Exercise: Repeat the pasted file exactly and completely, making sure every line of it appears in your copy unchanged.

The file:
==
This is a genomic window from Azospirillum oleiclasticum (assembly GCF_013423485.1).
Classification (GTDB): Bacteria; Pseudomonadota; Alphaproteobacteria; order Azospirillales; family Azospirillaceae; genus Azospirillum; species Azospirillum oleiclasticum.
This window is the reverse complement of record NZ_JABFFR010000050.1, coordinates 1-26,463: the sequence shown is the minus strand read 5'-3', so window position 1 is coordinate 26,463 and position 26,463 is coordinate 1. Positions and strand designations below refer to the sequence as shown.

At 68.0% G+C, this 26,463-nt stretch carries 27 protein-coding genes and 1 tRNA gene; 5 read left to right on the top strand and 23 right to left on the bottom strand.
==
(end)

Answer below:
This is a genomic window from Azospirillum oleiclasticum (assembly GCF_013423485.1).
Classification (GTDB): Bacteria; Pseudomonadota; Alphaproteobacteria; order Azospirillales; family Azospirillaceae; genus Azospirillum; species Azospirillum oleiclasticum.
This window is the reverse complement of record NZ_JABFFR010000050.1, coordinates 1-26,463: the sequence shown is the minus strand read 5'-3', so window position 1 is coordinate 26,463 and position 26,463 is coordinate 1. Positions and strand designations below refer to the sequence as shown.

At 68.0% G+C, this 26,463-nt stretch carries 27 protein-coding genes and 1 tRNA gene; 5 read left to right on the top strand and 23 right to left on the bottom strand.